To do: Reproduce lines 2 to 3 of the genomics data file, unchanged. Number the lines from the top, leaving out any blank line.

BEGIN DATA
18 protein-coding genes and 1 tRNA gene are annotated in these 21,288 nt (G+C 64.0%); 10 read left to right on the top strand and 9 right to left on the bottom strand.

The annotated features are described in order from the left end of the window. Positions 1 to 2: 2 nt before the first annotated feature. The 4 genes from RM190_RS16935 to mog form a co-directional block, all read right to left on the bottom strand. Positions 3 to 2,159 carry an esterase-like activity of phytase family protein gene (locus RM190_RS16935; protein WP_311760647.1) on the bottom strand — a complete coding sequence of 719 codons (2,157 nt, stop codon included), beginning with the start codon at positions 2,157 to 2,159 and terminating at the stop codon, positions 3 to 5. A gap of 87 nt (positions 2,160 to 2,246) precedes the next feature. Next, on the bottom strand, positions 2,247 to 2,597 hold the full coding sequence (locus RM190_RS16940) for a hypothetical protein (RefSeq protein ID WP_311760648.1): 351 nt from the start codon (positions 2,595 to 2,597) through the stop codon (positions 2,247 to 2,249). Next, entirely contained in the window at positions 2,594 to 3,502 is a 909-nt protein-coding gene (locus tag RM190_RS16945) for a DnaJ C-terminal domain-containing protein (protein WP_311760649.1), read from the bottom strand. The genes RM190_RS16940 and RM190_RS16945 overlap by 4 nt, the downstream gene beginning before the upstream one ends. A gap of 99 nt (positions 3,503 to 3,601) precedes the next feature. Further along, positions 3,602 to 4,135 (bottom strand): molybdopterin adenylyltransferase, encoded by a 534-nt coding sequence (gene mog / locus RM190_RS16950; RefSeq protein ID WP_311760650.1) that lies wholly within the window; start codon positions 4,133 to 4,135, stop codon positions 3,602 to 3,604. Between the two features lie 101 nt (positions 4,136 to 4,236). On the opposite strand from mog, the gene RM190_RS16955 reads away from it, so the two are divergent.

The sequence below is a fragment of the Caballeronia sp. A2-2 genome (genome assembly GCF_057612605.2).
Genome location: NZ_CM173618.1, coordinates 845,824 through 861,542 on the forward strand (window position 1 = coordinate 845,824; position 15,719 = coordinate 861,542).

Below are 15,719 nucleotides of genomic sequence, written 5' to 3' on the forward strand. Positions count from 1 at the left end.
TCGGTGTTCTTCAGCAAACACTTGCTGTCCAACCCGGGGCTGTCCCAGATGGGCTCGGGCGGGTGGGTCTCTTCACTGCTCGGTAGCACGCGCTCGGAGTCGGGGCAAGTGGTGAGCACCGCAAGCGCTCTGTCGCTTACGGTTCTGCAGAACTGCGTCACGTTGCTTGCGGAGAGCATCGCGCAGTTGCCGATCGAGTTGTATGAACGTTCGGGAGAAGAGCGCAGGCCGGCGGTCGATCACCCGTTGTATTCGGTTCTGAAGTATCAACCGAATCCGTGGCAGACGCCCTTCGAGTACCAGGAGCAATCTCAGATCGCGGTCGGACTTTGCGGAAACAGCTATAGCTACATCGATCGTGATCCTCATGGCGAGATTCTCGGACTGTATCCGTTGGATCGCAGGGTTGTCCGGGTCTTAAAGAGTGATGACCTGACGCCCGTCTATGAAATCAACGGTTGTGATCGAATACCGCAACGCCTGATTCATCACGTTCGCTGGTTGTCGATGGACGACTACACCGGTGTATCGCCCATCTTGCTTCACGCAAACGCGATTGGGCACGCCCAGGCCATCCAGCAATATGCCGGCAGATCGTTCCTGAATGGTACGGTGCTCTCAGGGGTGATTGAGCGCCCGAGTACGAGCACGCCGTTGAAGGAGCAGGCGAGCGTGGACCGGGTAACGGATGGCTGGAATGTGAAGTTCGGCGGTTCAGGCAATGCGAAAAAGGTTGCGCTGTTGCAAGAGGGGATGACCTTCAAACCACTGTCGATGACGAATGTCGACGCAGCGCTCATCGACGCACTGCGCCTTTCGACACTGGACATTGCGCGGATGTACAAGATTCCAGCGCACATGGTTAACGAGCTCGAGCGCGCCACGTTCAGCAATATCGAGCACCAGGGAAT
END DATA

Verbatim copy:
The annotated features are described in order from the left end of the window. Positions 1 to 2: 2 nt before the first annotated feature. The 4 genes from RM190_RS16935 to mog form a co-directional block, all read right to left on the bottom strand. Positions 3 to 2,159 carry an esterase-like activity of phytase family protein gene (locus RM190_RS16935; protein WP_311760647.1) on the bottom strand — a complete coding sequence of 719 codons (2,157 nt, stop codon included), beginning with the start codon at positions 2,157 to 2,159 and terminating at the stop codon, positions 3 to 5. A gap of 87 nt (positions 2,160 to 2,246) precedes the next feature. Next, on the bottom strand, positions 2,247 to 2,597 hold the full coding sequence (locus RM190_RS16940) for a hypothetical protein (RefSeq protein ID WP_311760648.1): 351 nt from the start codon (positions 2,595 to 2,597) through the stop codon (positions 2,247 to 2,249). Next, entirely contained in the window at positions 2,594 to 3,502 is a 909-nt protein-coding gene (locus tag RM190_RS16945) for a DnaJ C-terminal domain-containing protein (protein WP_311760649.1), read from the bottom strand. The genes RM190_RS16940 and RM190_RS16945 overlap by 4 nt, the downstream gene beginning before the upstream one ends. A gap of 99 nt (positions 3,503 to 3,601) precedes the next feature. Further along, positions 3,602 to 4,135 (bottom strand): molybdopterin adenylyltransferase, encoded by a 534-nt coding sequence (gene mog / locus RM190_RS16950; RefSeq protein ID WP_311760650.1) that lies wholly within the window; start codon positions 4,133 to 4,135, stop codon positions 3,602 to 3,604. Between the two features lie 101 nt (positions 4,136 to 4,236). On the opposite strand from mog, the gene RM190_RS16955 reads away from it, so the two are divergent.

The sequence below is a fragment of the Caballeronia sp. A2-2 genome (genome assembly GCF_057612605.2).